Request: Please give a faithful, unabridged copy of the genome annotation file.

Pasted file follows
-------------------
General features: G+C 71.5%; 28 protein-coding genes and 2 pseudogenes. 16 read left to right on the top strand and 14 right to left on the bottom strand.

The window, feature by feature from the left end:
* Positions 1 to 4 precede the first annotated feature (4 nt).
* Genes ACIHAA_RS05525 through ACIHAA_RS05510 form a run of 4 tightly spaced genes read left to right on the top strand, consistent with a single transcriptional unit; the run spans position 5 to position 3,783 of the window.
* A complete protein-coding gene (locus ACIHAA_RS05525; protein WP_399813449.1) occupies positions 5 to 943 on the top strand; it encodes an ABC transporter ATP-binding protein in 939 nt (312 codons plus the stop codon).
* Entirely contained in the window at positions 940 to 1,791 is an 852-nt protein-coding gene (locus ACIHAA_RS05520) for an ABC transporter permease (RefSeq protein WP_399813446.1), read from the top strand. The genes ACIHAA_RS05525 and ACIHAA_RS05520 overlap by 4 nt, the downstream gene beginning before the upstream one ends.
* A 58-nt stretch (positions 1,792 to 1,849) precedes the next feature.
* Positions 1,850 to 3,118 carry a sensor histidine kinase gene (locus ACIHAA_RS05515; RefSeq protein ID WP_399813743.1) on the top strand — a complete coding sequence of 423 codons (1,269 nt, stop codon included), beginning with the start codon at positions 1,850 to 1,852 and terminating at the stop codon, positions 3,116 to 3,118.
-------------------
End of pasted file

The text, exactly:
General features: G+C 71.5%; 28 protein-coding genes and 2 pseudogenes. 16 read left to right on the top strand and 14 right to left on the bottom strand.

The window, feature by feature from the left end:
* Positions 1 to 4 precede the first annotated feature (4 nt).
* Genes ACIHAA_RS05525 through ACIHAA_RS05510 form a run of 4 tightly spaced genes read left to right on the top strand, consistent with a single transcriptional unit; the run spans position 5 to position 3,783 of the window.
* A complete protein-coding gene (locus ACIHAA_RS05525; protein WP_399813449.1) occupies positions 5 to 943 on the top strand; it encodes an ABC transporter ATP-binding protein in 939 nt (312 codons plus the stop codon).
* Entirely contained in the window at positions 940 to 1,791 is an 852-nt protein-coding gene (locus ACIHAA_RS05520) for an ABC transporter permease (RefSeq protein WP_399813446.1), read from the top strand. The genes ACIHAA_RS05525 and ACIHAA_RS05520 overlap by 4 nt, the downstream gene beginning before the upstream one ends.
* A 58-nt stretch (positions 1,792 to 1,849) precedes the next feature.
* Positions 1,850 to 3,118 carry a sensor histidine kinase gene (locus ACIHAA_RS05515; RefSeq protein ID WP_399813743.1) on the top strand — a complete coding sequence of 423 codons (1,269 nt, stop codon included), beginning with the start codon at positions 1,850 to 1,852 and terminating at the stop codon, positions 3,116 to 3,118.